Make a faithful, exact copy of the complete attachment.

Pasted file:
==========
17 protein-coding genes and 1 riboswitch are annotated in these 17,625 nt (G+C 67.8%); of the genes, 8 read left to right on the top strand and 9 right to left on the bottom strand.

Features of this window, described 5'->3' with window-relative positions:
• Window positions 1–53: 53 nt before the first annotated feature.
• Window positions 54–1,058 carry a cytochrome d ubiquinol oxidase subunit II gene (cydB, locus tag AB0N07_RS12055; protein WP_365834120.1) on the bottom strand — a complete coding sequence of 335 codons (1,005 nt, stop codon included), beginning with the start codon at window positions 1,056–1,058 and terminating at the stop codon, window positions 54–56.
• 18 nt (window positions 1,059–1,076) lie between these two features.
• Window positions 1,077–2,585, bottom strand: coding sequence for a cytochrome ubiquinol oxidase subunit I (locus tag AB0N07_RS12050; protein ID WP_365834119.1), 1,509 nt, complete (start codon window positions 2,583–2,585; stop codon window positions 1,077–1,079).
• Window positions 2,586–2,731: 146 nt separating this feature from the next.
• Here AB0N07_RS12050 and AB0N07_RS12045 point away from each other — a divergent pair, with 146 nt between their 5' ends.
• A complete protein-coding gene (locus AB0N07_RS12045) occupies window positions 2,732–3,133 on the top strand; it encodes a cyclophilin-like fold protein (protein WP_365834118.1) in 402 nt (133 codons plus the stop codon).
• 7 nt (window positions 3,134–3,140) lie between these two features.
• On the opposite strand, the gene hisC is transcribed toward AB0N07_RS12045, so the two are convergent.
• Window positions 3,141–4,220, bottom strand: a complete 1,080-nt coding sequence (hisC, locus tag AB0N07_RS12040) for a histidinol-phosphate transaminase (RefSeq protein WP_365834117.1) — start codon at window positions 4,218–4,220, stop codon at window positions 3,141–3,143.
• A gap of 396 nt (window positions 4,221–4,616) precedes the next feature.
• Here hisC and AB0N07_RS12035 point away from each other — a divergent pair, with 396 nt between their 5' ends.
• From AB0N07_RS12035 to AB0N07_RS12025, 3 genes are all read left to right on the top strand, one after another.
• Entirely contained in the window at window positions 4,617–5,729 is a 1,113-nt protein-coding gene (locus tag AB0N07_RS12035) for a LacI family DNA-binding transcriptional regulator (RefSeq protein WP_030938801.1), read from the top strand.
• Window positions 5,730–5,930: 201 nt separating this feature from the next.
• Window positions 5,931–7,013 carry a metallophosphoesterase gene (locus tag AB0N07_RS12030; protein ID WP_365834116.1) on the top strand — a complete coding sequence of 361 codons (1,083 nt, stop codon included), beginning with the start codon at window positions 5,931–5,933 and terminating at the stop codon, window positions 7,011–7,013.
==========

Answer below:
17 protein-coding genes and 1 riboswitch are annotated in these 17,625 nt (G+C 67.8%); of the genes, 8 read left to right on the top strand and 9 right to left on the bottom strand.

Features of this window, described 5'->3' with window-relative positions:
• Window positions 1–53: 53 nt before the first annotated feature.
• Window positions 54–1,058 carry a cytochrome d ubiquinol oxidase subunit II gene (cydB, locus tag AB0N07_RS12055; protein WP_365834120.1) on the bottom strand — a complete coding sequence of 335 codons (1,005 nt, stop codon included), beginning with the start codon at window positions 1,056–1,058 and terminating at the stop codon, window positions 54–56.
• 18 nt (window positions 1,059–1,076) lie between these two features.
• Window positions 1,077–2,585, bottom strand: coding sequence for a cytochrome ubiquinol oxidase subunit I (locus tag AB0N07_RS12050; protein ID WP_365834119.1), 1,509 nt, complete (start codon window positions 2,583–2,585; stop codon window positions 1,077–1,079).
• Window positions 2,586–2,731: 146 nt separating this feature from the next.
• Here AB0N07_RS12050 and AB0N07_RS12045 point away from each other — a divergent pair, with 146 nt between their 5' ends.
• A complete protein-coding gene (locus AB0N07_RS12045) occupies window positions 2,732–3,133 on the top strand; it encodes a cyclophilin-like fold protein (protein WP_365834118.1) in 402 nt (133 codons plus the stop codon).
• 7 nt (window positions 3,134–3,140) lie between these two features.
• On the opposite strand, the gene hisC is transcribed toward AB0N07_RS12045, so the two are convergent.
• Window positions 3,141–4,220, bottom strand: a complete 1,080-nt coding sequence (hisC, locus tag AB0N07_RS12040) for a histidinol-phosphate transaminase (RefSeq protein WP_365834117.1) — start codon at window positions 4,218–4,220, stop codon at window positions 3,141–3,143.
• A gap of 396 nt (window positions 4,221–4,616) precedes the next feature.
• Here hisC and AB0N07_RS12035 point away from each other — a divergent pair, with 396 nt between their 5' ends.
• From AB0N07_RS12035 to AB0N07_RS12025, 3 genes are all read left to right on the top strand, one after another.
• Entirely contained in the window at window positions 4,617–5,729 is a 1,113-nt protein-coding gene (locus tag AB0N07_RS12035) for a LacI family DNA-binding transcriptional regulator (RefSeq protein WP_030938801.1), read from the top strand.
• Window positions 5,730–5,930: 201 nt separating this feature from the next.
• Window positions 5,931–7,013 carry a metallophosphoesterase gene (locus tag AB0N07_RS12030; protein ID WP_365834116.1) on the top strand — a complete coding sequence of 361 codons (1,083 nt, stop codon included), beginning with the start codon at window positions 5,931–5,933 and terminating at the stop codon, window positions 7,011–7,013.